Asian markets fluctuate as traders weigh recovery against Delta

HONG KONG (AFP) – Asian markets were mixed Wednesday as investors tried to assess whether the global recovery will be resilient enough to withstand the fast-spreading Delta Covid variant, with optimism being tested by the stuttering rollout of vaccines and a spike in infections in some countries.

China’s drive to tighten its grip on the world’s number two economy with a swathe of new regulations for private enterprises is also weighing on sentiment, while there are also concerns that valuations may have run too hot as several markets sit at record or multi-year highs.

Federal Reserve boss Jerome Powell’s indication Friday that the central bank will take it easy in winding back its ultra-loose monetary policy — and even more cautious in hiking interest rates — has helped fuel a healthy run-up this week.

But Wall Street finished Tuesday on a tepid note after a closely watched survey showed US consumer confidence saw a sharp drop in August to its lowest level in six months owing to concerns about Delta and surging prices.

“A combination of higher prices — still much in evidence across a swathe of incoming US data — and doubtless too the resurgence in Delta-strain Covid-19 infections, and hospitalisations, are taking a toll,” said Ray Attrill of National Australia Bank.

“How temporary this will prove to be of course remains to be seen.”

While the United States remains largely open thanks to a successful vaccine rollout, other countries that have administered fewer jabs are struggling with fresh waves of Covid and are being forced to impose strict containment measures.

This has tempered hopes that the blockbuster economic recovery seen at the start of the year can be maintained.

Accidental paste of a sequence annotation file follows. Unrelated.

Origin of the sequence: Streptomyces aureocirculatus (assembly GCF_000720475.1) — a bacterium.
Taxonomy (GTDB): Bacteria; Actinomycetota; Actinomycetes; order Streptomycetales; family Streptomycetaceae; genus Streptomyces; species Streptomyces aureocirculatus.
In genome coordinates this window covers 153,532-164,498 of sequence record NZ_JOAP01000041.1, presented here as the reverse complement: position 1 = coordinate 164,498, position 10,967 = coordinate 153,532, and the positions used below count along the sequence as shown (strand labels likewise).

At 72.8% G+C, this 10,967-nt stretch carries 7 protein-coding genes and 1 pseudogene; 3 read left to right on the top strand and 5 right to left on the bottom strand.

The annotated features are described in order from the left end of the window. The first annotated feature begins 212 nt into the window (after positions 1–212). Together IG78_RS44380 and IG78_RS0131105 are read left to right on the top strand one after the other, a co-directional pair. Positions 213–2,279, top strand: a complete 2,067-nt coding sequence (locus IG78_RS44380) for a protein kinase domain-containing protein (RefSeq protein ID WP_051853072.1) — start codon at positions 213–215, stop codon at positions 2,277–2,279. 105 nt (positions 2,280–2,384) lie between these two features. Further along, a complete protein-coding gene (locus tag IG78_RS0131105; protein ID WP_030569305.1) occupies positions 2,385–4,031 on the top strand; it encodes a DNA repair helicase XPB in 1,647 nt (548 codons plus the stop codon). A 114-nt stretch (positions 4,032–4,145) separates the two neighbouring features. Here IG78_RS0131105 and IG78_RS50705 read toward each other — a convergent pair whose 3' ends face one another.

In early Asian trade, Tokyo, Singapore, Seoul and Wellington rose but Hong Kong, Shanghai, Sydney, Taipei, Manila and Jakarta were in negative territory.

“Markets are taking a little bit of a breather,” Cliff Hodge, of Cornerstone Wealth, said, adding they “are now trying to grapple with: well, what’s next?”

Focus is now on the release Friday of US jobs data, which could have a huge bearing on when the Fed decides to start winding down its bond-buying financial support programme.

Oil prices edged up ahead of the monthly meeting of OPEC and other producers who are expected to continue raising output with the global recovery largely still on track.

Industry body the American Petroleum Institute said stockpiles rose more than 2 million barrels last week, according to Bloomberg News, and observers expect the market to wobble over the coming months.

“The market is likely to remain volatile — we not only have the OPEC meeting, hurricane season is also upon us,” Howie Lee, at Oversea-Chinese Banking Corp, said.

“Brent is still expected to trend within $70 to $75 for now, but the near-term volatility means it may overshoot on both ends momentarily in the coming week or two.”